It's a little simplistic for some, but for others it's the perfect mix of curated content and easy to use interface - and despite the price, it's got a decent build quality too.

Quick verdict

For casual tablet users or those already knee-deep in Amazon's digital media abyss, the Kindle Fire HD is a fantastic option, especially at the low entry price. It offers a simple and uncomplicated experience through and through, and is built to support the digital media it aims to sell you, with an excellent screen (for a seven-incher) and surprisingly ample speakers.

8. Samsung Galaxy Tab 8.9

In at number four is the Samsung Galaxy Tab 8.9 - and it's a funny little thing. It's essentially the same as its older brother, the Samsung Galaxy Tab 10.1, but with an 8.9-inch screen. It's slightly thinner and lighter, and consequently more convenient for anyone wanting to stuff it in a bag.

Apart from these physical attributes, the internal components are basically the same. So you get the same slick performance and overall tablet experience. We've put this above the 10.1 because of the increased convenience owed to its slightly smaller size, but that shouldn't put you off going for the 10.1 if you're after a bigger screen.

Quick verdict

It's ideal for anyone who thinks 10.1 inches is just slightly too big for a tablet, but also finds 7-inch options a tad too small. A great screen, and premium features across the board make it a superb option.

However, we're a bit disappointed that Samsung doesn't seem as bothered by this device as other tablets in its stable, as it's only just getting Android 4.0 Ice Cream Sandwich, when the next level of Android is landing on other devices.

9. Asus Transformer Pad 300

The Transformer Pad 300 offers up the power of a quad-core Tegra 3 processor, a 10.1-inch display and 12 hour battery life in a device that's cheaper than the Transformer Prime.

A big plus point for the 300 is the fact that it comes running Android Ice Cream Sandwich out of the box – keeping it bang up to date with the Android OS – and it's even better news as Asus is keeping up with its reputation of being one of the bset to support its older devices, with Jelly Bean landing soon.

However, the price difference is noticeable when it comes to the materials used to build the 300, with its plastic body not feeling as premium or solid as the more expensive Prime – that said, the Transformer Pad 300 is still a great tablet.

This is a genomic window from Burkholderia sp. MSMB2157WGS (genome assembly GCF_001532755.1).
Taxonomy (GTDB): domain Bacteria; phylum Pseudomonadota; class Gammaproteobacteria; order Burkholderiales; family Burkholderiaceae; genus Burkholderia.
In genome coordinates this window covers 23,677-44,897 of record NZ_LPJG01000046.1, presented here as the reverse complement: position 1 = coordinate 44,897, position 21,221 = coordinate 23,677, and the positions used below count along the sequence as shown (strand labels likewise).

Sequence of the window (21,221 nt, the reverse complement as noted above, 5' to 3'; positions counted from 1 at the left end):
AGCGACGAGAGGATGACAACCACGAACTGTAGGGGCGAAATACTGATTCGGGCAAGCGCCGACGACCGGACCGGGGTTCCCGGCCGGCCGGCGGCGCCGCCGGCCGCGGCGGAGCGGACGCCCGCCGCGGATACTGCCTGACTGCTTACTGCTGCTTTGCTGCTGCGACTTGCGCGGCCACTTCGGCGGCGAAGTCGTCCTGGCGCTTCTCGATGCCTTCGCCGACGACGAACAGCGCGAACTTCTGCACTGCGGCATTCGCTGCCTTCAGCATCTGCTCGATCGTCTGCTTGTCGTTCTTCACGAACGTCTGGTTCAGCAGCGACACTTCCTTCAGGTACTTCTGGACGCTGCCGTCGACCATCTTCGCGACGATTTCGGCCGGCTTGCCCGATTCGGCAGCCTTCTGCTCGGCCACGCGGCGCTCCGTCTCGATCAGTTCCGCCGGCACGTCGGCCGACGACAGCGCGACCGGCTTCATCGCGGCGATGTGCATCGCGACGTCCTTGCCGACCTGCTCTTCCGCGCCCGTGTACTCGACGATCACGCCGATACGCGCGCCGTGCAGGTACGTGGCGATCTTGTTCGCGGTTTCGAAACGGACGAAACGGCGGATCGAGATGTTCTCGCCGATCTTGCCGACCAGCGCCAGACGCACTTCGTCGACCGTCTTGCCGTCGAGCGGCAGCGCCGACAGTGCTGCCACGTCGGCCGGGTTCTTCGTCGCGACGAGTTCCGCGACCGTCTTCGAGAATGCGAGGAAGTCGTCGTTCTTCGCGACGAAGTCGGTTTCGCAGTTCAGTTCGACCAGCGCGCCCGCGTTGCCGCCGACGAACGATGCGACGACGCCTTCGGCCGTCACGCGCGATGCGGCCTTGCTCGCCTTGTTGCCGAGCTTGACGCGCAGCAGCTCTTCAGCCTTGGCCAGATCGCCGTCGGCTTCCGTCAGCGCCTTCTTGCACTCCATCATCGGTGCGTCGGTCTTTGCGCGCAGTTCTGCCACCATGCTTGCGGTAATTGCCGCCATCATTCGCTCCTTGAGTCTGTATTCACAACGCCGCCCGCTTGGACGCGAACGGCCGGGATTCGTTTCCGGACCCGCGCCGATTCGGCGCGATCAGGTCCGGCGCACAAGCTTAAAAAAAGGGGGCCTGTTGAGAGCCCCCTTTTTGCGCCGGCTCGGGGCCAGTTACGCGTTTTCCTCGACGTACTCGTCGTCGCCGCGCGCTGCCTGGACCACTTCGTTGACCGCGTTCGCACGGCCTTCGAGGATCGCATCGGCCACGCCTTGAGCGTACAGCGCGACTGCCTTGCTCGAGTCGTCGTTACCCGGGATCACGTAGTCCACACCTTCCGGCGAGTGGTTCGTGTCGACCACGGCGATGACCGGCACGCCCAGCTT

Quick verdict

Individual needs and budget will determine if the Asus Transformer Pad TF300 is right for you, but we applaud Asus for marrying value and performance, and the TF300 comes highly recommended.

10. Asus Transformer Prime

Asus wowed us when it launched its Eee Pad Transformer TF101, and with the Transformer Prime it managed to go one better.

The Transformer Prime packs a mighty 1.3GHz quad-core processor into a super-slim 8.6mm chassis and although it shipped with Android 3.2, the Prime was the first Android tab to receive the upgrade to Ice Cream Sandwich, and it's now been confirmed to be getting an update to Android 4.2 in the near future.

That huge processor means using the Transformer Prime is a breeze, with it able to process Full HD movies and multiple apps with ease.

You also get a super-crisp 10.1-inch IPS display (1280 x 800), a surprisingly good 8MP camera capable of recording 1080p video, and 32GB of internal storage, with a microSD card slot available if you need more space.

Quick verdict

It's a close run battle for the top Android tablet accolade, but the Transformer Prime just pips the Samsung Galaxy Tab 10.1 with its super fast Tegra 3 quad-core processor, slender style and additional keyboard dock.

It's starting to age compared to the newer versions, especially the Transformer Prime Infinity, but it's still one of our favourite tablets around... here's hoping the price drops soon to match that.

11. Samsung Galaxy Tab 10.1